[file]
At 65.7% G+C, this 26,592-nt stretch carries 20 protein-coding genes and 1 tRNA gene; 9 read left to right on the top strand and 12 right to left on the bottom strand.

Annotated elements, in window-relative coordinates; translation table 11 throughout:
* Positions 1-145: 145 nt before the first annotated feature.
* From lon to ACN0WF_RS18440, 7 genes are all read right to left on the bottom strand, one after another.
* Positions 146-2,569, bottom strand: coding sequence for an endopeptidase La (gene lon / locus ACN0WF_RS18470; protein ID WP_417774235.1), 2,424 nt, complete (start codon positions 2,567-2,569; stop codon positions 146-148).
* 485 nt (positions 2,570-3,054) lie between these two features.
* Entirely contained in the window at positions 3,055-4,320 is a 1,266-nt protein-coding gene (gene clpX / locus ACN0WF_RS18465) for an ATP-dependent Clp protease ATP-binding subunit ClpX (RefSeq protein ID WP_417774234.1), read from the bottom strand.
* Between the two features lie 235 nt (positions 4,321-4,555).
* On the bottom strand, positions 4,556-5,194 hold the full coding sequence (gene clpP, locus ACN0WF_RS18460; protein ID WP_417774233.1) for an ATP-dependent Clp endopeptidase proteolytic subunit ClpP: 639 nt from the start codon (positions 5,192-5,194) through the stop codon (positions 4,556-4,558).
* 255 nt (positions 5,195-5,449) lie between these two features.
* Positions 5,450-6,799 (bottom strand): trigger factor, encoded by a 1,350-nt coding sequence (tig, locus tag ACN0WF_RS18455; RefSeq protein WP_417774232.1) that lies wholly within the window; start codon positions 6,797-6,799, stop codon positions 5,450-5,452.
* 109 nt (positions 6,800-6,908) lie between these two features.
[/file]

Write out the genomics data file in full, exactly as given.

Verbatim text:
At 65.7% G+C, this 26,592-nt stretch carries 20 protein-coding genes and 1 tRNA gene; 9 read left to right on the top strand and 12 right to left on the bottom strand.

Annotated elements, in window-relative coordinates; translation table 11 throughout:
* Positions 1-145: 145 nt before the first annotated feature.
* From lon to ACN0WF_RS18440, 7 genes are all read right to left on the bottom strand, one after another.
* Positions 146-2,569, bottom strand: coding sequence for an endopeptidase La (gene lon / locus ACN0WF_RS18470; protein ID WP_417774235.1), 2,424 nt, complete (start codon positions 2,567-2,569; stop codon positions 146-148).
* 485 nt (positions 2,570-3,054) lie between these two features.
* Entirely contained in the window at positions 3,055-4,320 is a 1,266-nt protein-coding gene (gene clpX / locus ACN0WF_RS18465) for an ATP-dependent Clp protease ATP-binding subunit ClpX (RefSeq protein ID WP_417774234.1), read from the bottom strand.
* Between the two features lie 235 nt (positions 4,321-4,555).
* On the bottom strand, positions 4,556-5,194 hold the full coding sequence (gene clpP, locus ACN0WF_RS18460; protein ID WP_417774233.1) for an ATP-dependent Clp endopeptidase proteolytic subunit ClpP: 639 nt from the start codon (positions 5,192-5,194) through the stop codon (positions 4,556-4,558).
* 255 nt (positions 5,195-5,449) lie between these two features.
* Positions 5,450-6,799 (bottom strand): trigger factor, encoded by a 1,350-nt coding sequence (tig, locus tag ACN0WF_RS18455; RefSeq protein WP_417774232.1) that lies wholly within the window; start codon positions 6,797-6,799, stop codon positions 5,450-5,452.
* 109 nt (positions 6,800-6,908) lie between these two features.